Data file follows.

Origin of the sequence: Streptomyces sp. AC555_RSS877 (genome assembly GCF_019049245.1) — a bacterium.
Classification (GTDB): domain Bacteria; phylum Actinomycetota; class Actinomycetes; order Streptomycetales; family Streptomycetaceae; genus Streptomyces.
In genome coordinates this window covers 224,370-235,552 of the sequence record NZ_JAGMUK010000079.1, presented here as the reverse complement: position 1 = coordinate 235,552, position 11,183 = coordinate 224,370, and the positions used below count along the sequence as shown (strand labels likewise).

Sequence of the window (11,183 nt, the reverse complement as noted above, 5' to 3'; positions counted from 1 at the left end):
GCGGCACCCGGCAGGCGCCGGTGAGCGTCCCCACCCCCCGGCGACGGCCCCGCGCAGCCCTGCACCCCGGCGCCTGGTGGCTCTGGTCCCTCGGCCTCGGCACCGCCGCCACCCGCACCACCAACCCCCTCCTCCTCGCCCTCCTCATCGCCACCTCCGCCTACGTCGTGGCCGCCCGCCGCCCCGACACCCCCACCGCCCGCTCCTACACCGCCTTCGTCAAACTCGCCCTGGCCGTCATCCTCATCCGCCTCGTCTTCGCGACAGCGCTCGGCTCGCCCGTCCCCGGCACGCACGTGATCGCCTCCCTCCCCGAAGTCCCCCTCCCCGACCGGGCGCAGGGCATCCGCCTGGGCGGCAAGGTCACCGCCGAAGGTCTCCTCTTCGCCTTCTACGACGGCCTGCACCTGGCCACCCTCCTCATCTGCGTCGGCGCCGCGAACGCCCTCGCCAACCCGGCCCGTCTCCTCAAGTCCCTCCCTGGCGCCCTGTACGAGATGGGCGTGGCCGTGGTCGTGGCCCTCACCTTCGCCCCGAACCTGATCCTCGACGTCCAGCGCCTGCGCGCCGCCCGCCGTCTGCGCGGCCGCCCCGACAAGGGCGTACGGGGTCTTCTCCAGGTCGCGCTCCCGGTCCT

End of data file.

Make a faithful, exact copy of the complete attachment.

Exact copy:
Origin of the sequence: Streptomyces sp. AC555_RSS877 (genome assembly GCF_019049245.1) — a bacterium.
Classification (GTDB): domain Bacteria; phylum Actinomycetota; class Actinomycetes; order Streptomycetales; family Streptomycetaceae; genus Streptomyces.
In genome coordinates this window covers 224,370-235,552 of the sequence record NZ_JAGMUK010000079.1, presented here as the reverse complement: position 1 = coordinate 235,552, position 11,183 = coordinate 224,370, and the positions used below count along the sequence as shown (strand labels likewise).

Sequence of the window (11,183 nt, the reverse complement as noted above, 5' to 3'; positions counted from 1 at the left end):
GCGGCACCCGGCAGGCGCCGGTGAGCGTCCCCACCCCCCGGCGACGGCCCCGCGCAGCCCTGCACCCCGGCGCCTGGTGGCTCTGGTCCCTCGGCCTCGGCACCGCCGCCACCCGCACCACCAACCCCCTCCTCCTCGCCCTCCTCATCGCCACCTCCGCCTACGTCGTGGCCGCCCGCCGCCCCGACACCCCCACCGCCCGCTCCTACACCGCCTTCGTCAAACTCGCCCTGGCCGTCATCCTCATCCGCCTCGTCTTCGCGACAGCGCTCGGCTCGCCCGTCCCCGGCACGCACGTGATCGCCTCCCTCCCCGAAGTCCCCCTCCCCGACCGGGCGCAGGGCATCCGCCTGGGCGGCAAGGTCACCGCCGAAGGTCTCCTCTTCGCCTTCTACGACGGCCTGCACCTGGCCACCCTCCTCATCTGCGTCGGCGCCGCGAACGCCCTCGCCAACCCGGCCCGTCTCCTCAAGTCCCTCCCTGGCGCCCTGTACGAGATGGGCGTGGCCGTGGTCGTGGCCCTCACCTTCGCCCCGAACCTGATCCTCGACGTCCAGCGCCTGCGCGCCGCCCGCCGTCTGCGCGGCCGCCCCGACAAGGGCGTACGGGGTCTTCTCCAGGTCGCGCTCCCGGTCCT